The Aga Khans are a group of Shiite Ismaili sect which belongs to Nizariyah Shiite Ismaili sect. they are the followers of The Aga Khan, who is originally from Pakistan but resides in London and Paris and visits Kenya and East Africa occasionally. They are about 10,000 of them in Kenya and to them, His Highness, Karim Aga Khan, is the 49th Imam in this line. His followers are known as in East Africa as Ismailis or Khoja. According to the Aga Khan‟s directives, Ismailis are supposed to adapt to whatever country they live; thus why they profess total loyalty to the existing regime wherever they are and stay away from political matters (Ojede, 2000:16).
Ismails in Kenya are organized under three provincial councils at Nairobi, Mombasa and Kisumu. In addition, there is supreme council for Kenya, and the executive and supreme councils for Africa, all with offices in Nairobi. The community has large business activities in Kenya with modern hospitals in Nairobi and Mombasa open to all communities. Education is organized under the provincial councils with a number of nursery, primary and secondary schools in major cities as well as The Aga Khan University Hospital in Nairobi (Holway, 1973:298).
Aga Khan manages several media, press, finance, tourism and service institutions such as: NTV, Daily Nation, Jubilee Insurance Company, Diamond Trust Bank – Kenya [DTB], Serena hotels and resorts.
Bohora belongs to Musta‟liyah Ismaili Shiite sect which recognizes the son of Fatimid caliph, Al-Musta‟li, as the legal successor to his father, Al-Muntasir, in 1094 CE, contrary to Nizariyah Ismaili Shiite sect -which Aga Khan belongs to- that recognizes Nizar as legal successor to Al-Muntasir in 1094. The followers of Al-Musta‟li followed his succession down to the 21st Imam al-Tayyib, who as an infant was – as they say – “taken into concealment”.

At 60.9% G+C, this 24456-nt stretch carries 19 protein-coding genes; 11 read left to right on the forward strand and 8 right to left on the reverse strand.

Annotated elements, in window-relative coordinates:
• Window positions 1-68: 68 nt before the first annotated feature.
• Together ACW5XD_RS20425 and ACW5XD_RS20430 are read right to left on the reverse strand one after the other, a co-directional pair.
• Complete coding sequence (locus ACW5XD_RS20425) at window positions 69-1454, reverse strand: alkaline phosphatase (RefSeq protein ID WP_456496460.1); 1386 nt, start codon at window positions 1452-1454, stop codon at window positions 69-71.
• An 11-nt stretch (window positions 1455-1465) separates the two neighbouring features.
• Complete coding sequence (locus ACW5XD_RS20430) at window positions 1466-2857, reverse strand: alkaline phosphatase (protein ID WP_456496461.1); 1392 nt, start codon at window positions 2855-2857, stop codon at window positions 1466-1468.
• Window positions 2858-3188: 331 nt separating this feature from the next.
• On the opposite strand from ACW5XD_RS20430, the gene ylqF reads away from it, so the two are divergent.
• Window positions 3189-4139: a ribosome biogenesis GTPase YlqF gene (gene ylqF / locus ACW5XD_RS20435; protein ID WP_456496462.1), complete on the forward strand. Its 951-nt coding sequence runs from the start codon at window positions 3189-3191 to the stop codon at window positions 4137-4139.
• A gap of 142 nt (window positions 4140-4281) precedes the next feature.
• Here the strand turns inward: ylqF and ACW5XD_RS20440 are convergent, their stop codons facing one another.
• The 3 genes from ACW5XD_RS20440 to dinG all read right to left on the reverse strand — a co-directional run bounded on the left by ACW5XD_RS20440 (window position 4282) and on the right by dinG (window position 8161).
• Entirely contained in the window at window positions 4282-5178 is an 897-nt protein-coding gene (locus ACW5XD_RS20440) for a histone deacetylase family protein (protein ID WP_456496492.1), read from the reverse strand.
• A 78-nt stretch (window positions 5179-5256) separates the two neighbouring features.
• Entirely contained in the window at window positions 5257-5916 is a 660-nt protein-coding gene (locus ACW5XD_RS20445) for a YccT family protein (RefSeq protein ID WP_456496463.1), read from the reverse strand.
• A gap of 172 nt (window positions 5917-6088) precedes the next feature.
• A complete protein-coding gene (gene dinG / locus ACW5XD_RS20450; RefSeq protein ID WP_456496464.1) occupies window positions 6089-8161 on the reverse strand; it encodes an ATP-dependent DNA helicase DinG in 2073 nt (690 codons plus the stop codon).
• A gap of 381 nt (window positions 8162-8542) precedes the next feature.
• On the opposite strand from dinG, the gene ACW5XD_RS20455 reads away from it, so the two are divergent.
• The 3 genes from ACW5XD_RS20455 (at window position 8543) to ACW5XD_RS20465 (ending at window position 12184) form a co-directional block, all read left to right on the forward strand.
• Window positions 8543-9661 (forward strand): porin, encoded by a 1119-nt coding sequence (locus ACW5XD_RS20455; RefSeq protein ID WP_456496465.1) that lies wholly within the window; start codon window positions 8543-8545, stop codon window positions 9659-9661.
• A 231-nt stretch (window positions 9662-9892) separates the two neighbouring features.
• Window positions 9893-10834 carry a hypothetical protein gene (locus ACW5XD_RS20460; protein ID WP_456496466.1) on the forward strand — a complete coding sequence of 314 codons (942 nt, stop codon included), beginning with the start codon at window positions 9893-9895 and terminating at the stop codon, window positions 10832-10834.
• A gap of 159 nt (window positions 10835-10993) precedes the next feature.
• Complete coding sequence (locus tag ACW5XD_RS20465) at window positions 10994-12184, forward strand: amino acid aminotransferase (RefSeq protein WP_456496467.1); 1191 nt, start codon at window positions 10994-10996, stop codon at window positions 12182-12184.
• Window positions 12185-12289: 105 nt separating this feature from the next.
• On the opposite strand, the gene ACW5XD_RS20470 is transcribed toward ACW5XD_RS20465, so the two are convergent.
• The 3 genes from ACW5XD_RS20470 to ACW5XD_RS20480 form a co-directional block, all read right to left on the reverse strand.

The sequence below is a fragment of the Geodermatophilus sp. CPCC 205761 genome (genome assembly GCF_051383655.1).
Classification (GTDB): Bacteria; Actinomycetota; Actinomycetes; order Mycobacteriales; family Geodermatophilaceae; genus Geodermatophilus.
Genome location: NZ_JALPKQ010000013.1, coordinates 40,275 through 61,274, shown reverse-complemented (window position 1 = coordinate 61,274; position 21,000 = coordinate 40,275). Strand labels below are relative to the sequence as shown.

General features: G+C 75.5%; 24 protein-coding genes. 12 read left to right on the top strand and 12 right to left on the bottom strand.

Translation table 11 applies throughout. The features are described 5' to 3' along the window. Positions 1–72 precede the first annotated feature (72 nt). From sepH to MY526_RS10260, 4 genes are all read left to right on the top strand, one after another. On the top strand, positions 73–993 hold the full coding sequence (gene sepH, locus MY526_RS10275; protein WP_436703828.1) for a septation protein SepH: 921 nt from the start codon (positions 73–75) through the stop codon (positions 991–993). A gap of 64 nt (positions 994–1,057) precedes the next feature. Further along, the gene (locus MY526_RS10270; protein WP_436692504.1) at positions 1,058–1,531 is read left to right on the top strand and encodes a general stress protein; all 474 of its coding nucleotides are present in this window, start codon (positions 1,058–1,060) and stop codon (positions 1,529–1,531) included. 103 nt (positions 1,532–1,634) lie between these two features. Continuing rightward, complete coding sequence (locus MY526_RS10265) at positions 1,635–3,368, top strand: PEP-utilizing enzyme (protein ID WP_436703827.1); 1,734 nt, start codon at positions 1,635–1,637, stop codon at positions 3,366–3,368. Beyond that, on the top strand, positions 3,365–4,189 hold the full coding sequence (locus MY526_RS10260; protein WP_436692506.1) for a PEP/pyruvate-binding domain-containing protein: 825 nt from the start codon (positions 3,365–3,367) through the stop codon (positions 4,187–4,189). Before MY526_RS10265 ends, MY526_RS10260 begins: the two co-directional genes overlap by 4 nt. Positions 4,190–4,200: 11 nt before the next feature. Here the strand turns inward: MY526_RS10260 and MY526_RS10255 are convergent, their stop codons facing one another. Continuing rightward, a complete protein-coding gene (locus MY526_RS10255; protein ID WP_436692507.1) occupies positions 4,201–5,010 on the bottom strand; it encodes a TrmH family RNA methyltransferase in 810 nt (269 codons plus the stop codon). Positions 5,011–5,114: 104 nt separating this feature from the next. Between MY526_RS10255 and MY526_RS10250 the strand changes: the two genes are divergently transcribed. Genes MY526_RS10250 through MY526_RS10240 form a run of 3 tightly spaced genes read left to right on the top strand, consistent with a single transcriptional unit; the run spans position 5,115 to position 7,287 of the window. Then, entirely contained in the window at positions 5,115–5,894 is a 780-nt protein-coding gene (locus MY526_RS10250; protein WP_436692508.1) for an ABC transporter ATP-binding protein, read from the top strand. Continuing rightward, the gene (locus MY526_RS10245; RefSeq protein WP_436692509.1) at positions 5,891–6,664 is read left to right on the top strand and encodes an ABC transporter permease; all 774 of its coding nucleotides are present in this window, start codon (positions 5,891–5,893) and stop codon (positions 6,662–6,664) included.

The Bohoras believe that their Imams, successors to Al-Tayyib, are living in total secrecy somewhere, and will reveal themselves on some future occasions. In the meantime, the community is ruled by lines of deputies called Dai al-Mutlaq (The absolute preacher).
The current deputy is in the 53rd Dai al-Mutlaq, His Holiness, Mufaddal Saifuddin. He succeeded his father, the 52nd Deputy, Dr. Muhammad Burhanuddin Saheb, who died in Bombay, India, on 17th January, 2014. Dr. Saheb did many occasional visits to Kenya for the interests of his community (Jali, 1986:228).
Disputes in the succession of Dais have caused many schisms among Bohora community. One of these disputes in 1588 CE has divided the community into two sects as follow:
A: Dawoodi Bohora
They are exclusively from India and led by their spiritual leader who resides in India, His Holiness, Mufaddal Saifuddin, who inherited the imamate from his deceased father, Dr. Muhammad Burhanuddin Saheb. All Bohoras in Kenya and East Africa are Dawoodi Bohoras with a number about 7,000 – 8000 member and divided into different sub-groups. They engage primarily in trade and crafts and set up a number of primary and secondary schools which are financed by their Burhani foundation.
One of their most important leaders was Alibhai Mulla Jevanjee, who came to Kenya from Gujrat, India, late in the 19th century and founded a business empire dealing primarily in metal and glass – the chief business interests of the Bohora to this day. In 1905, Jevanjee was appointed by British government as the first non-white member to represent the interests of the Indians in the Legislative Council (Legco) which was established by British administration the same year (Ojede, 2000:16).
B: Sulaymaniya Bohora
They reside in Yemen and South of Saudi Arabia and their current spiritual leader is Sheikh Hassan al-Muzamini who lives in Najran, Southern of Saudi Arabia. The members of this sect who are in Saudi Arabia and Yemen are mainly from Bani Yam tribes that have significant population in both Saudi Arabia and Republic of Yemen (Jali, 1986:229).
The selection taken from “Kenyan Shiite Community: A Socio-Historical Perspective” By Mohamed Sheikh Alio.